The British general who accompanied the stone back to Britain in 1801 after it was taken from the French, chose to see it and 20 other pieces not as loot, but as “a proud trophy of the arms of Britain — not plundered from defenseless inhabitants, but honorably acquired by the fortune of war.”
The British Museum exhibition will feature the French capitulation document, on loan from the UK’s National Archives and displayed for the first time. This, said a spokesperson for the British Museum, is “the legal agreement which included the transfer of the Rosetta Stone to Britain ... as a diplomatic gift ... signed by all parties; representatives of the Egyptian, French and British governments.”
Today, an Egyptian government might justifiably take issue with the description of an officer of the Ottoman army as a rightful custodian of Egyptian heritage.
Certainly, at the time, no thought was given to whether the Rosetta Stone and other antiquities ought to remain in Egypt, a question that is becoming ever more acute today, in an era when pressure is mounting on Western institutions such as the British Museum to return the spoils of imperial wars and adventures.
“The only thing I would say is that having worked closely with Egyptian curators at the museum, it’s not a priority for many of them,” said Regulski. “I find it a bit sad that our relationship is framed in this way, about giving back objects or not, because our relationship with our Egyptian colleagues is about so much more than which individual objects went to this place, or that.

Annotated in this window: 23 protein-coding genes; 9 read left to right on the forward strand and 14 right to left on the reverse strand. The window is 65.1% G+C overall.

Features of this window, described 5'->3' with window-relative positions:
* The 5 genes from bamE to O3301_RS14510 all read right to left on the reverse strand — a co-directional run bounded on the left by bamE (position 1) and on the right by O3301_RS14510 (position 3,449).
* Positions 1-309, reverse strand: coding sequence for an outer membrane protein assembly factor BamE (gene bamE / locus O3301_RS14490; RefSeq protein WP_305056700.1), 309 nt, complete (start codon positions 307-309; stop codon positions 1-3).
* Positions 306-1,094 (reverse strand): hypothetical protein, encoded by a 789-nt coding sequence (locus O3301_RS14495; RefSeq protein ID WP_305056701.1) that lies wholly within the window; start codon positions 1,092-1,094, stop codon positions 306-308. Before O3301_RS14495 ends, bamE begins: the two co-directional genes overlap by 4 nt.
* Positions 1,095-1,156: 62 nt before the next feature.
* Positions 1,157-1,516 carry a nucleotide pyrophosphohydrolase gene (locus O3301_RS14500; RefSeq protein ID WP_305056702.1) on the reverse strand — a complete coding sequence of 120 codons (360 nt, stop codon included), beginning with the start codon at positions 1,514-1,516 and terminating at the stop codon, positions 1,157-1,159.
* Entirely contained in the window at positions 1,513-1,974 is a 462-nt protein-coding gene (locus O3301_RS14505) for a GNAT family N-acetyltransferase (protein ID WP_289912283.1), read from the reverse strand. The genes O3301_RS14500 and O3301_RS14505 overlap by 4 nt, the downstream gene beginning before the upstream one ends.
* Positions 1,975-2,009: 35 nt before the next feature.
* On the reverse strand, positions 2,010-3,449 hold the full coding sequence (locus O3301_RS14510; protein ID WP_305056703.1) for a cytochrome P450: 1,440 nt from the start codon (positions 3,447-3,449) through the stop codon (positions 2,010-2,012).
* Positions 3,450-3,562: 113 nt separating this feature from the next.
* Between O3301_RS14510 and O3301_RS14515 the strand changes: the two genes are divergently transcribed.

“It’s about celebrating ancient Egypt, and there is still so much to do in Egypt, so much to learn, to research and collaborate on, and that is the positive thing to focus on.”
The public fascination with ancient Egypt owes its origins to the discovery of the Rosetta Stone, the single most visited object in the British Museum, and “to a culture that left behind such a well-preserved, monumental testament to its existence that also has such a powerful visual appeal, which you don’t have in some other ancient cultures.
“I think the general visitor to a museum is drawn to this highly visual, artistic culture, including the writing system itself. If you compare it with cuneiform, for example, you’re going to be drawn more to hieroglyphics, because it’s so beautiful, so visually appealing. I think that’s what hooks people and encourages them to learn more about the culture.”
Certainly, the British Museum expects the exhibition, which will chart the journey to decipher hieroglyphs, from initial efforts by medieval Arab travelers and Renaissance scholars, through to Champollion’s triumph in 1822, to be one of its most popular to date.
‘Hieroglyphs: Unlocking Ancient Egypt,’ is at the British Museum from Oct. 13, 2022 to Feb. 19, 2023.